In Council News, Katherine Gilmore Richardson, News by PHL Council

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(PHILADELPHIA) Friday, June 24, 2022 – Yesterday, Councilmember Gilmore Richardson passed three bills in Philadelphia City Council: The Career and Technical Education Civil Service Preferences legislation; the Philly Tree Fund bill, and the Minor Summer Curfew bill. With this legislation, Councilmember Gilmore Richardson is addressing issues that are of the utmost importance to Philadelphians: economic opportunity, clean, equitable, and well-maintained community spaces, and public safety.

Introduced in 2020, the CTE Civil Service Preference legislation changes the Philadelphia Home Rule Charter to provide a five-point preference to qualified civil service applicants within three years of completing a School District of Philadelphia Career and Technical Education (CTE) program. The question of whether to amend the Charter to create this preference will be on the November 2022 ballot.

“Our City only works because civil servants do. A career in civil service can be life-changing, providing wages and benefits, opportunities for advancement, and, crucially, union representation. But even though these jobs offer many advantages, the City is facing a workforce crisis,” said Councilmember Gilmore Richardson (At-Large). “Philadelphia voters will now have the opportunity to decide to create a strong pipeline to public service for our young people. With soaring levels of gun violence that are highly correlated with unemployment and a demand for better quality City services, I think our voters will be thrilled to support a policy that can help us address both of these issues.”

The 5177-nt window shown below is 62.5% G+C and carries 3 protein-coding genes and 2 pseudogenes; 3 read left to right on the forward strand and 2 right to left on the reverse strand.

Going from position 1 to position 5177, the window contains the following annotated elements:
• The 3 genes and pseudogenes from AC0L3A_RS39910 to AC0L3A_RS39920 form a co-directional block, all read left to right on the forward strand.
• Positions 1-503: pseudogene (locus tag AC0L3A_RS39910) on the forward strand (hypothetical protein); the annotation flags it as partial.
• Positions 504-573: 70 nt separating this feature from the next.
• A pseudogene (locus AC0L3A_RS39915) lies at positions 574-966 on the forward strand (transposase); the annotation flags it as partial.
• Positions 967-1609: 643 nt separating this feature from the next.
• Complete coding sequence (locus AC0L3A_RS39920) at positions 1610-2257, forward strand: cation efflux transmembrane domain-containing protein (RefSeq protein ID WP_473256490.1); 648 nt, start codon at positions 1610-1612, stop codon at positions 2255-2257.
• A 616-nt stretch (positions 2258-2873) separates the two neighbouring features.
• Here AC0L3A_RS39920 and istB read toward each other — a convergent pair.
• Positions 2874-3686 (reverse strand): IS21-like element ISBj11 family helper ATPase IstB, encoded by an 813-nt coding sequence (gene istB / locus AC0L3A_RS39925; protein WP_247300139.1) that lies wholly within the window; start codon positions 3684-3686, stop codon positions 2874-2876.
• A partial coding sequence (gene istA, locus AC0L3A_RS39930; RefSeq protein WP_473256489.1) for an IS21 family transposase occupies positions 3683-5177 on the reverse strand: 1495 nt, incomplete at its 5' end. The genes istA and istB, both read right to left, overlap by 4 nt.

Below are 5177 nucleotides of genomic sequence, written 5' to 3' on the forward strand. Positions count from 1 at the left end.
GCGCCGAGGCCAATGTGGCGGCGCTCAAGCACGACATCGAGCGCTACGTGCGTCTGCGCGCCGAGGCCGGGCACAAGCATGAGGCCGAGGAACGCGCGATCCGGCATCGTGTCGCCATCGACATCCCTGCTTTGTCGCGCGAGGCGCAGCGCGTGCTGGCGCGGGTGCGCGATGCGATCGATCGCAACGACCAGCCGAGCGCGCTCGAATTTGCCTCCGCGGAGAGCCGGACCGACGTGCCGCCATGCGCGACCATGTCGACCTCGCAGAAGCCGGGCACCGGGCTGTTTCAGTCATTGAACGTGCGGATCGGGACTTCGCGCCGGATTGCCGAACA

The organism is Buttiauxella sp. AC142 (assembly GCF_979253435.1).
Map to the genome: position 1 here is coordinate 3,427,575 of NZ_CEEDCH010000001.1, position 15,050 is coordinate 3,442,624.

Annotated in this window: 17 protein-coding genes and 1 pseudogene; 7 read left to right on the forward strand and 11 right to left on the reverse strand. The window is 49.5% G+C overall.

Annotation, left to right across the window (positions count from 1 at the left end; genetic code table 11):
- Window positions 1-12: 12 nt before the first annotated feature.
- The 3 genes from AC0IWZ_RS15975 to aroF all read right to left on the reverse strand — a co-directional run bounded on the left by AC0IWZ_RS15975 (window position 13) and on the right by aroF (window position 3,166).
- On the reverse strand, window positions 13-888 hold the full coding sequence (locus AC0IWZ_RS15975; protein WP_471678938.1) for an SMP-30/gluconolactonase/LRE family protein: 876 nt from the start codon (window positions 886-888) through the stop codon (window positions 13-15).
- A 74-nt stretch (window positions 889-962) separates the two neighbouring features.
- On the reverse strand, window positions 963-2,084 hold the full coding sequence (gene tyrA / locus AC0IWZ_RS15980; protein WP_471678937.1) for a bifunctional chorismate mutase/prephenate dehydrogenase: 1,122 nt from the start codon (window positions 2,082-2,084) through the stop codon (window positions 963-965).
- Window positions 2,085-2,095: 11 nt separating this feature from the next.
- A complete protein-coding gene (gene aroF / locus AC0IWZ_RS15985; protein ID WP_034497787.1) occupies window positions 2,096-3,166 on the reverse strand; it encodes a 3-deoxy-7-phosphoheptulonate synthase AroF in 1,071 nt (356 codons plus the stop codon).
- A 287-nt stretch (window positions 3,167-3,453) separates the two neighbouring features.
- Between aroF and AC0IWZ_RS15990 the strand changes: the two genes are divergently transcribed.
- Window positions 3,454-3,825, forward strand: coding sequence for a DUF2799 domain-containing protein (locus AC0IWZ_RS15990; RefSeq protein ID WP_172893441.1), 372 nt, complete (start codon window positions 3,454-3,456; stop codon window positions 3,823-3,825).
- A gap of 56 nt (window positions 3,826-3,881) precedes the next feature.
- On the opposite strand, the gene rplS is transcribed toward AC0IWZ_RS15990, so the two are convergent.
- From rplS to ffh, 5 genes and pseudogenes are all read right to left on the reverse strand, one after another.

The Philly Tree Fund Bill will improve the City’s tree canopy by updating the onsite and parking landscaping provisions of the Zoning Code and requiring a payment-in-lieu of planting trees for certain developments. Improving the City’s tree canopy has numerous benefits, including enhancing property values, reducing summer peak temperatures and air pollution, improving social ties among community members, aesthetic benefits, and reducing crime rates.

“Our most burdened communities will see the most significant impacts of climate change. We must do everything we can to ensure we are protecting environmental justice communities already struggling with extreme heat, flooding, and air pollution on top of the impacts of poverty and gun violence,” said Councilmember Gilmore Richardson. “This legislation will bring in millions of dollars dedicated to the growth and care of our City’s trees, and the updated provisions of the zoning code will expand and enhance plantings that will protect our residents health and improve their wellbeing. Well-maintained trees and green spaces are a necessity for every community in Philadelphia, and this legislation will move us closer to the equitable tree canopy our residents deserve and are asking for.”

The Summer Minor Curfew Bill will modify the minor curfew for teens 16 and older from midnight to ten pm until September 29, 2022. This change will help us keep more young people safe during the time of year with the highest rates of gun violence. In previous legislation, Councilmember Gilmore Richardson removed all punitive fees and fines associated with the minor curfew, and she has secured millions of dollars to open Community Evening Resource Centers, community-based safe spaces for young people at Dixon House at 1920 South 20th Street and Community of Compassion 6150 Cedar Avenue, open every day from 7 PM to 2 AM.

“We are in a state of emergency in the City of Philadelphia, and no one is suffering more than our young people,” said Councilmember Gilmore Richardson (At-Large). “Residents are asking us to do more, and I am willing to use every tool in our toolbox if it means saving the life of even one child. The updated summer curfew will help us keep young people safe and connect more families to the positive, community-based resources offered by the Community Evening Resource Centers.”



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